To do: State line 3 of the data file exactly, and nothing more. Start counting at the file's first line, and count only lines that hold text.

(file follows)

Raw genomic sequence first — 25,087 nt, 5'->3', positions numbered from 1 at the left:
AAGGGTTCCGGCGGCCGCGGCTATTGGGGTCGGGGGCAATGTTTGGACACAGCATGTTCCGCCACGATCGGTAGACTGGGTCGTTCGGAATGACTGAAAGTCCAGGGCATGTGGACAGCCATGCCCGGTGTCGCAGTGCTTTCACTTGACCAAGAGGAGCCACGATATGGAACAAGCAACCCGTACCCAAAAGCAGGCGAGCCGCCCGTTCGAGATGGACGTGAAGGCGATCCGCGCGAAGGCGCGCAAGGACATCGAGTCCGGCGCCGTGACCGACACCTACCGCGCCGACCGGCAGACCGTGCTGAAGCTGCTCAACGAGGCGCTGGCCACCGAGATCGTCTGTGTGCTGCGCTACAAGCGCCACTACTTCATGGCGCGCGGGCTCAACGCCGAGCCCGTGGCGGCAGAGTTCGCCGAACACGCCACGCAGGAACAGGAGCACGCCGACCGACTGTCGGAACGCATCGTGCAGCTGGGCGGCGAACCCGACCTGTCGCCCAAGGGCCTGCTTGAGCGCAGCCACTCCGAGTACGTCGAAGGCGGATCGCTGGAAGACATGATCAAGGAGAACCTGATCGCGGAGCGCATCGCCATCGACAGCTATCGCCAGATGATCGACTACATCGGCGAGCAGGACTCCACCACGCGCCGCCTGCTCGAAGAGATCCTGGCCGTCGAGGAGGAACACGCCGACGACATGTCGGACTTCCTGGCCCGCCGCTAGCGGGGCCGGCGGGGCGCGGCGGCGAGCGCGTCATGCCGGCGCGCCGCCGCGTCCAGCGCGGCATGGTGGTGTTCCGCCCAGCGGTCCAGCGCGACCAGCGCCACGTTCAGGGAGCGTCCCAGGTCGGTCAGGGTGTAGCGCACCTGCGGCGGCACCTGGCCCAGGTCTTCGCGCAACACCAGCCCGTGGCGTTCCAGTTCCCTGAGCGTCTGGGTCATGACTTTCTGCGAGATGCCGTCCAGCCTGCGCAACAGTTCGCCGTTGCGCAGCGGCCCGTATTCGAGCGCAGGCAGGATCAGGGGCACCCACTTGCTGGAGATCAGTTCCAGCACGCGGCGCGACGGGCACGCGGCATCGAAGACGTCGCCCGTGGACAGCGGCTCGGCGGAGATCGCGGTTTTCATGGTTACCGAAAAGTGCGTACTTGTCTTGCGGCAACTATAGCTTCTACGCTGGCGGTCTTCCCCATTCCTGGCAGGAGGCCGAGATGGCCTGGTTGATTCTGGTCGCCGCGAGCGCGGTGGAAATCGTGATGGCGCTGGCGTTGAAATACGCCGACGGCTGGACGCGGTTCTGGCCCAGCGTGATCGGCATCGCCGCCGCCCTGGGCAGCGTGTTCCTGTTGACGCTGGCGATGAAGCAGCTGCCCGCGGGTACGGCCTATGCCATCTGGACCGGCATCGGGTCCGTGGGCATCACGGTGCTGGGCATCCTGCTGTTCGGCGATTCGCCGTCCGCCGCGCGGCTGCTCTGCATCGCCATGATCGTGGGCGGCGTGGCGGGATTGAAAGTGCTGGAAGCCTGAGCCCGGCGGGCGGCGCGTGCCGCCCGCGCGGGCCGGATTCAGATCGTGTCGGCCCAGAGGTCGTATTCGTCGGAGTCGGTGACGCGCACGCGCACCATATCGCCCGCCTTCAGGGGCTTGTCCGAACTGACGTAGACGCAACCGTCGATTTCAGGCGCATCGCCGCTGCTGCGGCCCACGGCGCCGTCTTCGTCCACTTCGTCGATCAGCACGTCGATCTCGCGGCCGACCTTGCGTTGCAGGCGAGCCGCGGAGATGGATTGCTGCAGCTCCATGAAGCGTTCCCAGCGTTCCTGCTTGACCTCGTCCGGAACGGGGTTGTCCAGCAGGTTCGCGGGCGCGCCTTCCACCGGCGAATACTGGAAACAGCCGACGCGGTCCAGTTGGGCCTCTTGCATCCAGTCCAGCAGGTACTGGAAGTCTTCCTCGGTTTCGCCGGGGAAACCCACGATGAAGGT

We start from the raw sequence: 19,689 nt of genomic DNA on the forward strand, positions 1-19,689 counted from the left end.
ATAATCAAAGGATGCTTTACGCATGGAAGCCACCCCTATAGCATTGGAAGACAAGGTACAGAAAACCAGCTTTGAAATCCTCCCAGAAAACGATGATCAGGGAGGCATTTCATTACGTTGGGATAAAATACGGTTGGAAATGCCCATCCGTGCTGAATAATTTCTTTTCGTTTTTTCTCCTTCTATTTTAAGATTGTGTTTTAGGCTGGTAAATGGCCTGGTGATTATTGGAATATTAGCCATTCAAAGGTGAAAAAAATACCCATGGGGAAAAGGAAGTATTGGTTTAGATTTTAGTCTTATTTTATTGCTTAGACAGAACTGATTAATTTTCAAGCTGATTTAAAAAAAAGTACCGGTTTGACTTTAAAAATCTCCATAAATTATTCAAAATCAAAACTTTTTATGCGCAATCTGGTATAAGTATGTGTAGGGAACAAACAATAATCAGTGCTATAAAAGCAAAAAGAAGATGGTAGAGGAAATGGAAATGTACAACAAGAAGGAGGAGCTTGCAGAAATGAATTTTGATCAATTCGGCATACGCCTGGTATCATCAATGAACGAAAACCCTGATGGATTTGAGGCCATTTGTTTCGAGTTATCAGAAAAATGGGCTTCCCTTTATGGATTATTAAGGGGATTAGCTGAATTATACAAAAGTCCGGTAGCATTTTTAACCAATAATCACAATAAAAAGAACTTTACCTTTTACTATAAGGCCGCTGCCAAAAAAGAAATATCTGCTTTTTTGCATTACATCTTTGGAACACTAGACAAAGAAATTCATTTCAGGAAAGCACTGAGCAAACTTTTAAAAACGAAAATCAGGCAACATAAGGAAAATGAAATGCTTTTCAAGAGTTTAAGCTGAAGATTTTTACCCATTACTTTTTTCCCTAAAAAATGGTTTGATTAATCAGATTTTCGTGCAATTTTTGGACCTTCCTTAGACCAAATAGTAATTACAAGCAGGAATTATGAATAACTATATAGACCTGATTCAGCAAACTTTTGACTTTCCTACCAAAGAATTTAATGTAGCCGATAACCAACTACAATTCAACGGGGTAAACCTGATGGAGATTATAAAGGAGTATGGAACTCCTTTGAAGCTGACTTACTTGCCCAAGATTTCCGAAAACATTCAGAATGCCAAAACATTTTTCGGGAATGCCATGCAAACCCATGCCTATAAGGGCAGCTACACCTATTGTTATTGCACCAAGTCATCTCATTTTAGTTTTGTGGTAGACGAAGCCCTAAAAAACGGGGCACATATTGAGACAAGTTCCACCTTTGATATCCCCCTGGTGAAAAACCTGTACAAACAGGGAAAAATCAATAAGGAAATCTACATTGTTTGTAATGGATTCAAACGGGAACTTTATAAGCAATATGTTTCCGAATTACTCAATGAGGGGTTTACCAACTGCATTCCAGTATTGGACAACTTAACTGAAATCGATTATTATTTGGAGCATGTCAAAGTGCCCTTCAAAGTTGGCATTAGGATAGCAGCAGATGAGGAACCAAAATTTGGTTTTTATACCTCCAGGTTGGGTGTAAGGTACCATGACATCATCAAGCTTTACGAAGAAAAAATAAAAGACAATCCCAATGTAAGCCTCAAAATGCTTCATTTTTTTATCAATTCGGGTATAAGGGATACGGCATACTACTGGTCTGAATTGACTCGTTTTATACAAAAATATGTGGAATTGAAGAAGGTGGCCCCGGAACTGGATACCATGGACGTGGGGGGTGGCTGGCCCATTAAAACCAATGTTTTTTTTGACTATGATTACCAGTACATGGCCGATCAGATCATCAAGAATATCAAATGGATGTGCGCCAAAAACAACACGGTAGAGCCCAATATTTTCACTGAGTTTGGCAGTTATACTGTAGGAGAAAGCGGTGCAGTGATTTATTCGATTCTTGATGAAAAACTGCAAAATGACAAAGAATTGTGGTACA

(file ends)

We start from the raw sequence: 19,689 nt of genomic DNA on the forward strand, positions 1-19,689 counted from the left end.